Review of Arlin M. Adams and Charles J. Emmerich: The Integration of Religious Liberty
John Witte Jr.
Emory University School of Law
Michigan Law Review, Vol. 90, p. 1363, 1992
This review essay analyzes the bold and integrative model of First Amendment religious liberty offered by Arlin Adams and Charles Emmerich. These authors seek the original understanding of the First Amendment in the overlapping consensus for religious liberty offered by Evangelicals, Lockean liberals, and Republican centrists in eighteenth-century America. All three camps advocated a new constitutional law that protected freedom of religion by maximizing the free exercise of individuals and their voluntary churches, and preventing the state from establishing any one church or religion. This original understanding of the First Amendment is best captured today by a theory of benevolent neutrality that values and protects all peaceable religions, and that accommodates so far as possible the special needs of religious parties. While warmly condoning the general thesis of the book, the review essay calls for a more nuanced differentiation of the founders’ views – in particular the need to take better account of the Puritan contributions of religious liberty in the founding era. The essay also calls for a more nuanced multi-principled reading of the First Amendment religious liberty.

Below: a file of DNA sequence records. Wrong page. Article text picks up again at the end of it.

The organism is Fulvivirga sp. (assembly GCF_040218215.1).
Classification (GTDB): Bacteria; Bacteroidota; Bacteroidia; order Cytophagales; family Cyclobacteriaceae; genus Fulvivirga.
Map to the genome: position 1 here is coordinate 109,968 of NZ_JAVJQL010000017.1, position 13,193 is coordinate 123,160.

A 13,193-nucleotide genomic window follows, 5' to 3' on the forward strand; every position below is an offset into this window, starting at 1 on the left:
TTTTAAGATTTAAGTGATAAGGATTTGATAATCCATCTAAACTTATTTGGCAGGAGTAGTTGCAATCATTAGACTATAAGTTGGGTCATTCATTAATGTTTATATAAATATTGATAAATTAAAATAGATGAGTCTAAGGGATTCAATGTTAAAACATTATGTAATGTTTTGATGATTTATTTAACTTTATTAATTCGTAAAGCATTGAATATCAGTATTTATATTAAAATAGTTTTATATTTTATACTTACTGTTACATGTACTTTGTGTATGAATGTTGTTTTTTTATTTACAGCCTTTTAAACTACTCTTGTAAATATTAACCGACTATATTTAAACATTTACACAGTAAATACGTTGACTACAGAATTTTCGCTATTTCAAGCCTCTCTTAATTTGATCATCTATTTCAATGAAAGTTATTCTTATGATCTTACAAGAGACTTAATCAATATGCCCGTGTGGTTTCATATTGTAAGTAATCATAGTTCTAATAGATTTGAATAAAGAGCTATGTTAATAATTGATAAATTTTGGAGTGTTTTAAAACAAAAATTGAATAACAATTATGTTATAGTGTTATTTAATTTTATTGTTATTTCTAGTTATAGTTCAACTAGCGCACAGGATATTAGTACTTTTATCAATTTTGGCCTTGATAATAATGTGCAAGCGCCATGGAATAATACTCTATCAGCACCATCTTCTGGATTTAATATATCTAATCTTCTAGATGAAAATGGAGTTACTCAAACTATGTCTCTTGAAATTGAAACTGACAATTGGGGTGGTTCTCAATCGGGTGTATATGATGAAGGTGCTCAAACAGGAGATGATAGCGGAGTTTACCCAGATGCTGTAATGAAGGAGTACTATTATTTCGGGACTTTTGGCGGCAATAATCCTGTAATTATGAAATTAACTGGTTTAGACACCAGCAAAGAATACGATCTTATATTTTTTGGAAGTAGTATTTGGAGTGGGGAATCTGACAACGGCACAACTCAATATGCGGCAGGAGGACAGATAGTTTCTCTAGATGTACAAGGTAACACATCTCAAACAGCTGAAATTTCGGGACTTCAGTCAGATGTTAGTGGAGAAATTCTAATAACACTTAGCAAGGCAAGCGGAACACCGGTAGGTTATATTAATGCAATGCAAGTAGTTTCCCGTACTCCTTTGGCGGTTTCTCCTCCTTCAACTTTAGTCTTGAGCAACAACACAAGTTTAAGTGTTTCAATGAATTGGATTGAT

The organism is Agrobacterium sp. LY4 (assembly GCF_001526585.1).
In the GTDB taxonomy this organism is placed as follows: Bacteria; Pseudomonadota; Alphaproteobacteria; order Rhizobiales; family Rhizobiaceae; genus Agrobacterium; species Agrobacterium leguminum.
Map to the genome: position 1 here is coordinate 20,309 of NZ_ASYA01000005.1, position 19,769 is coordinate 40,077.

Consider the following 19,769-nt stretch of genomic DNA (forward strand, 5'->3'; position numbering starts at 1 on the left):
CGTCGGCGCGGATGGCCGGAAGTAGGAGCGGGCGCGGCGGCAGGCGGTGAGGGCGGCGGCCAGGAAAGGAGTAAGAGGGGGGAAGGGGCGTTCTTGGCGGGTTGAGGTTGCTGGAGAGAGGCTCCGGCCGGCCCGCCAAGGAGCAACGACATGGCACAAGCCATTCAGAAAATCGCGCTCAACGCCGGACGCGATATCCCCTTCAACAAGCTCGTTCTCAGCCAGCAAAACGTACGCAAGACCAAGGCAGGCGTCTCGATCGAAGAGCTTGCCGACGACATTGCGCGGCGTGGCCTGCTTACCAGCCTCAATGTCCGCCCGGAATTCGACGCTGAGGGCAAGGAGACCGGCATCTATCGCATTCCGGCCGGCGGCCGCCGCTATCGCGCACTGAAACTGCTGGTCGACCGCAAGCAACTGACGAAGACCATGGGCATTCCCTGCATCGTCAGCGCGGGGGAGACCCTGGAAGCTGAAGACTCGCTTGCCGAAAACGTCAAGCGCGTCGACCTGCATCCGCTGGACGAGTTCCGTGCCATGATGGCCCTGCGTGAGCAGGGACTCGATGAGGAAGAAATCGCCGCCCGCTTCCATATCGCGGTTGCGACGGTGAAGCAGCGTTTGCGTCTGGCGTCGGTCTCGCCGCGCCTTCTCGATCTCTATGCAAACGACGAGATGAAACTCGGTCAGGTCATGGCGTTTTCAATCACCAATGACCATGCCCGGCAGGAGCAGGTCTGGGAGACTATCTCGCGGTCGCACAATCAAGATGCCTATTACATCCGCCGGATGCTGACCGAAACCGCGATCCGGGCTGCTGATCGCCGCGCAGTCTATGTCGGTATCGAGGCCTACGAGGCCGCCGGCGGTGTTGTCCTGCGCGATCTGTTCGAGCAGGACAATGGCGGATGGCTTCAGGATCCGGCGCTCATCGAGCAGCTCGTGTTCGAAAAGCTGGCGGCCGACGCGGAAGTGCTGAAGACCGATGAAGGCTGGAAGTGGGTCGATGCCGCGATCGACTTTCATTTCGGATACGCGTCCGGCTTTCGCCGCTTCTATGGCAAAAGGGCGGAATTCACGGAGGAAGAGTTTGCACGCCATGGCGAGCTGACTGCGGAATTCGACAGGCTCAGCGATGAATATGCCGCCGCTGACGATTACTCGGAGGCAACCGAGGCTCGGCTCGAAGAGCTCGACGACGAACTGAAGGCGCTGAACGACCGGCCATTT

Number of Pages in PDF File: 21
Keywords: Arlin, Adams, Charles, Emmerich, Review, First Amendment, Religion, Liberty, Religious Liberty, Constitution, LawAccepted Paper Series
Date posted: February 11, 2011
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